Overly simplistic explanations for why some students succeed in school and others do not tend to become unchallenged orthodoxies that negatively effect teaching and learning (Lewis, 2003b; McKenzie & Scheurich, 2004). Many of these orthodoxies are transmitted and reinforced through informal school narratives, which have the power to disseminate beliefs, attitudes, and expectations about students of color, their families, and their communities (Bonilla-Silva, Lewis, & Embrick, 2004). Current and anticipated demographic patterns in teacher employment and in the racial and ethnic makeup of teachers and students combine to create a demographic imperative for focusing attention on teacher socialization, learning, and formal and informal professional development (Zeichner, 2003) as it relates to issues of equity. The conceptual framework for this research is oriented around a discussion of the various socio-cultural functions of oral narratives. The framework draws on literature from a wide range of theoretical and empirical understandings in order to map the relationships between racialized school narratives, common unchallenged orthodoxies about students of color, teacher socialization and development, teacher expectancy and differential behaviors, and student achievement. The purpose of this research was two-fold: (1) to problematize and critically examine the commonplace phenomenon that is the sharing of racialized school narratives, and (2) to investigate the role racialized school narratives play in the education and workplace socialization of teachers. This study is likely to be of particular interest to school leaders attempting to shape a school culture conducive to the success of all students and to teacher educators working to successfully prepare and support teachers to teach for equity.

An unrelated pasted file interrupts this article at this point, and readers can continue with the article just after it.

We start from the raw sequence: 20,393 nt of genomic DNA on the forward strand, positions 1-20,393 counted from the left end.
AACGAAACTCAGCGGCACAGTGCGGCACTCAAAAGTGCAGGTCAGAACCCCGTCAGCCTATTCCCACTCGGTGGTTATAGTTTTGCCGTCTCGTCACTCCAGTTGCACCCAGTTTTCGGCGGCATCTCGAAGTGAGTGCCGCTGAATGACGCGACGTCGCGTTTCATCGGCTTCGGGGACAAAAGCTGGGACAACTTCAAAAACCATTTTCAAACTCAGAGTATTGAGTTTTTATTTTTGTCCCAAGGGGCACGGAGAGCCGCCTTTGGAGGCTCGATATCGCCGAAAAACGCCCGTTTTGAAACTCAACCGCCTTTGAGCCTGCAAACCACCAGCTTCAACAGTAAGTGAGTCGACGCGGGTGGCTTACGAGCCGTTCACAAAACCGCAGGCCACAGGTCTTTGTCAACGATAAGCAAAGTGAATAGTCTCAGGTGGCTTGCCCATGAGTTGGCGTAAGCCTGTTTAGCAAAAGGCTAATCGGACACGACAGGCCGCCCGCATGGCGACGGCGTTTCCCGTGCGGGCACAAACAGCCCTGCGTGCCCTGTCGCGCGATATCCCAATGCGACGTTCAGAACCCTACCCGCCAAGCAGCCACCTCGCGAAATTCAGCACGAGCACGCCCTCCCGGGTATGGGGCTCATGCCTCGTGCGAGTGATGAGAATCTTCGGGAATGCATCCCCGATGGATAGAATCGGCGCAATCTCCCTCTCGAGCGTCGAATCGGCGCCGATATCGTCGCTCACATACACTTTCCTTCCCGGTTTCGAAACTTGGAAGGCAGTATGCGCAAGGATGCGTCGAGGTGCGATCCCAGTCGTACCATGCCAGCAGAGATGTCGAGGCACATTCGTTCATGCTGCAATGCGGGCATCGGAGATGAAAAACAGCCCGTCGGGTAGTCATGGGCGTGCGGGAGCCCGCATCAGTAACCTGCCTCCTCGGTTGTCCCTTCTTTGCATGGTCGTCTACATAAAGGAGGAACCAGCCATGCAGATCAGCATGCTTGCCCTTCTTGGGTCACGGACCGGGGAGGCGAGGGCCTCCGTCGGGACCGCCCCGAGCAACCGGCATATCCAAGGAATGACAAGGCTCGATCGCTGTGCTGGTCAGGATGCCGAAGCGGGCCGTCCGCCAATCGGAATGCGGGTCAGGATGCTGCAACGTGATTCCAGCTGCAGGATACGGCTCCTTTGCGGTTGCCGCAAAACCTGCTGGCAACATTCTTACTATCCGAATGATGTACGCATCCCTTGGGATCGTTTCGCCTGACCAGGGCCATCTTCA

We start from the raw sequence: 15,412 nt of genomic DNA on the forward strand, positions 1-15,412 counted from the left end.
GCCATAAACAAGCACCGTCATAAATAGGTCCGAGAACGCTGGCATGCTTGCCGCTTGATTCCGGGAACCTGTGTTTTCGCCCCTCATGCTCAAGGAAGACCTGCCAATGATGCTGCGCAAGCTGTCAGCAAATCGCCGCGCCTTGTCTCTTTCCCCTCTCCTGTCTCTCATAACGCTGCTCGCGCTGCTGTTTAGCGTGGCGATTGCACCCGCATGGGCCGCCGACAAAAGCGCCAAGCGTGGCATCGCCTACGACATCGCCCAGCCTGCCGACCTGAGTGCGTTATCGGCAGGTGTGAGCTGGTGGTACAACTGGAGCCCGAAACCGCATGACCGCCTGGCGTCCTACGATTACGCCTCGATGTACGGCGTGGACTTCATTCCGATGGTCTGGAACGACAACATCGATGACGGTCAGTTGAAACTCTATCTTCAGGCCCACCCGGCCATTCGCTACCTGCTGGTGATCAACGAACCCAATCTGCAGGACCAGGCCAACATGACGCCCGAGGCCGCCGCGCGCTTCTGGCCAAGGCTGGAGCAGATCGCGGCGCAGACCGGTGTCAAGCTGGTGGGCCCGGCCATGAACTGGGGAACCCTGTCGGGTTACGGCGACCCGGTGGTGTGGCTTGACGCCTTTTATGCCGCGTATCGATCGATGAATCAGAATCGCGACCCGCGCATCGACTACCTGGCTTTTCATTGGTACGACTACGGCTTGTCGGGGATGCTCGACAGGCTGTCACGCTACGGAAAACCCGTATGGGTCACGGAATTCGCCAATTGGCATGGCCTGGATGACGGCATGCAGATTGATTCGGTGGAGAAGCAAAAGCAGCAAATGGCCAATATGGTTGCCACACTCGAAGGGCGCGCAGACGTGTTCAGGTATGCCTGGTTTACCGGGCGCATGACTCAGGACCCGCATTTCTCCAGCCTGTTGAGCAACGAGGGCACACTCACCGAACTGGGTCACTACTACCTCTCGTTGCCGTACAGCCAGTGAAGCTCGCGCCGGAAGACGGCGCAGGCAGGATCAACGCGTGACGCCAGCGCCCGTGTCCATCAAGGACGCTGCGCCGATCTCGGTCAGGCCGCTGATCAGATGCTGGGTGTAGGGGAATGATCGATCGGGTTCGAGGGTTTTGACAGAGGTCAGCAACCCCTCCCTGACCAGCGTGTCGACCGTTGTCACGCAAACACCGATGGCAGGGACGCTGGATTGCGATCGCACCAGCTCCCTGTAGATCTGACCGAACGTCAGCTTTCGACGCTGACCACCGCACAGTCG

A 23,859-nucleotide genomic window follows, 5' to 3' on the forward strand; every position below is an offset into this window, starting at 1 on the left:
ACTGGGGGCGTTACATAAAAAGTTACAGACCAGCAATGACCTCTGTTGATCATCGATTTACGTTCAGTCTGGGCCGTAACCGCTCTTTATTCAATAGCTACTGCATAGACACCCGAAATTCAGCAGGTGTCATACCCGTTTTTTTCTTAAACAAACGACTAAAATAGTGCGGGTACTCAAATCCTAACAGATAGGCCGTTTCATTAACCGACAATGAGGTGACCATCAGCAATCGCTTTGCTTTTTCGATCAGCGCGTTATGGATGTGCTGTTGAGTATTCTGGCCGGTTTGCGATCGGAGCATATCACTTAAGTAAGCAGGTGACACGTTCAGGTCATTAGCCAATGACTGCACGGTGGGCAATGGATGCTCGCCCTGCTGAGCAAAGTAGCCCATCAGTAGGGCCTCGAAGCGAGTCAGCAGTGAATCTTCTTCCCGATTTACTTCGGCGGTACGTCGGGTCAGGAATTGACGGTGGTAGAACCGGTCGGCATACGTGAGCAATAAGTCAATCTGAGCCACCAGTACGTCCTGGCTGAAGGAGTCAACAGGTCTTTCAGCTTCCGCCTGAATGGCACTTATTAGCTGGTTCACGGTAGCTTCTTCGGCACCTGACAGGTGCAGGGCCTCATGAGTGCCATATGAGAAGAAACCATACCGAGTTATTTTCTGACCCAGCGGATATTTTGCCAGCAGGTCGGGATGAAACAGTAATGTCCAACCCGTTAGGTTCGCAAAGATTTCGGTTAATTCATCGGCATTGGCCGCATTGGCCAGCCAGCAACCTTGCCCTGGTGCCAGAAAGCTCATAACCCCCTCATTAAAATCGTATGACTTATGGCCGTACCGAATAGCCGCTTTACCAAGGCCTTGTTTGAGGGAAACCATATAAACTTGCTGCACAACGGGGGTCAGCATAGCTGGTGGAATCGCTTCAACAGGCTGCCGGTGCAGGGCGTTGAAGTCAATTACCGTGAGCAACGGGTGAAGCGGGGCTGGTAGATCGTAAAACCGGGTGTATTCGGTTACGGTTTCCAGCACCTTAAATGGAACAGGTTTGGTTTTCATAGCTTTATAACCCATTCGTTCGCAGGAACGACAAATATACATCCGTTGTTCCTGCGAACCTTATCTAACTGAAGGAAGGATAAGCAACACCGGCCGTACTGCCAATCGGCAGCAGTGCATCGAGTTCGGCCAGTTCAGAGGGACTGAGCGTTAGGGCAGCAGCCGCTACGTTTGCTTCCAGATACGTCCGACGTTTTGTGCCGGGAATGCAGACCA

|Commitee:||Brown, Debra, Ketelle, Diane|
|School Location:||United States -- California|
|Source:||DAI-A 70/09, Dissertation Abstracts International|
|Subjects:||Educational sociology, School administration, Teacher education|
|Keywords:||Discourse, Narratives, Race, Student diversity, Teacher beliefs, Teacher discourse, Teacher socialization|
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